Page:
- There have been instances of non-compliance with internal procedures and safeguards in relation to access of BCD databases at GCHQ and MI5
- GCHQ & MI5 & MI6 collect and holds BPDs
- BPDs are held (or acquired for holding) on the analytical systems of the intelligence agencies
- BPDs consist of large amounts of personal data
- The majority of individuals whose personal data is contained in a BPD will be of no intelligence interest
- Multiple BPDs are analysed together to obtain search results
- BPD may be acquired through overt and covert channels
- GCHQ holds BPDs in the following categories:
- commercial; communications; financial; identity; and travel
- SIS holds BPDs in the following categories:
- Biographical; Communications; Financial; and Travel
- MI5 holds BPDs in the following categories:
- LEA/Intelligence; Travel; Communications; Finance; Population; and Commercial
- BPDs can contain sensitive personal data as defined under section 2 of the DPA 1998
- BPDs can contain information covered by legal professional privilege, journalistic material, financial data.
- GCHQ, MI5 and SIS share BPDs
- BPDs may be shared with the agencies foreign partners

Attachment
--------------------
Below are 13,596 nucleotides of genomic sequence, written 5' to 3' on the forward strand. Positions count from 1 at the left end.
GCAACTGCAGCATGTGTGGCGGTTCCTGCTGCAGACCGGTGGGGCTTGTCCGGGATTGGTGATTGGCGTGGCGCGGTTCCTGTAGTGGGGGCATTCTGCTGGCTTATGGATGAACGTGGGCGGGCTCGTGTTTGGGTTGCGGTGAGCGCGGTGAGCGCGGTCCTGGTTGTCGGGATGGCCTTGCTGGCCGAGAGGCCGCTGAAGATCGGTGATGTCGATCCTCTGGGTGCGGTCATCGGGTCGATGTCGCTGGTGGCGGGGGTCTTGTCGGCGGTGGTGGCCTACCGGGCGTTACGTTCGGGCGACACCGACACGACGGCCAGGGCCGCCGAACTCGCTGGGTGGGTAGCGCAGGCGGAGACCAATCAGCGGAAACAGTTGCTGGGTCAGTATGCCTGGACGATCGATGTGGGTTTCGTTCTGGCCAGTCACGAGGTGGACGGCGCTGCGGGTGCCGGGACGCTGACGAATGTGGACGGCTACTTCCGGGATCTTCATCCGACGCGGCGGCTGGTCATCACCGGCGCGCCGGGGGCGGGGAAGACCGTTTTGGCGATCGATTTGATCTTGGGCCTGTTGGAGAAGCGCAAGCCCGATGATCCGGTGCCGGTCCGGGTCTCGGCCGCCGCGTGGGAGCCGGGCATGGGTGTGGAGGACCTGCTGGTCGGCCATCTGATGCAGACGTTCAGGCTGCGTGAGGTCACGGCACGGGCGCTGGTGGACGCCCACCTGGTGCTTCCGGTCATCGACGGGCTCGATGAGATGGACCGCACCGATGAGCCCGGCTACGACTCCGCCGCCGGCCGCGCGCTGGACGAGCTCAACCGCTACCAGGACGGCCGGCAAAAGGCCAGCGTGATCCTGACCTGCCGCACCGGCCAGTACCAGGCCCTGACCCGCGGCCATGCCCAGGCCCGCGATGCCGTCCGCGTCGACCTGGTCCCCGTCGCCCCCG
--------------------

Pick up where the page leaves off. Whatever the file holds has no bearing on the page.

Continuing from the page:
- MI5, GCHQ and SIS each acquire BPDs from other Government Departments
- BPDs may be disclosed to persons outside the agencies
- Medical data may appear in BPDs
- BPD Handling Arrangements that came into force on 4 November 2015 have not been approved by the Intelligence Services Commissioner or the Interception of Communications Commissioner.
- There have been instances of non-compliance with BPD safeguards at GCHQ, MI5 and SIS
- There are no publicly available rules governing the international transfer of data-sets
- There was no statutory oversight of BPDs by the Intelligence Services Commissioner prior to the ISC report
- Prior to the publication of the ISC report, the holding of BPDs was kept secret. There was no public or parliamentary consideration of them.
- There is no procedure to notify victims of any misuse of BPD so that they can seek a remedy before the Tribunal.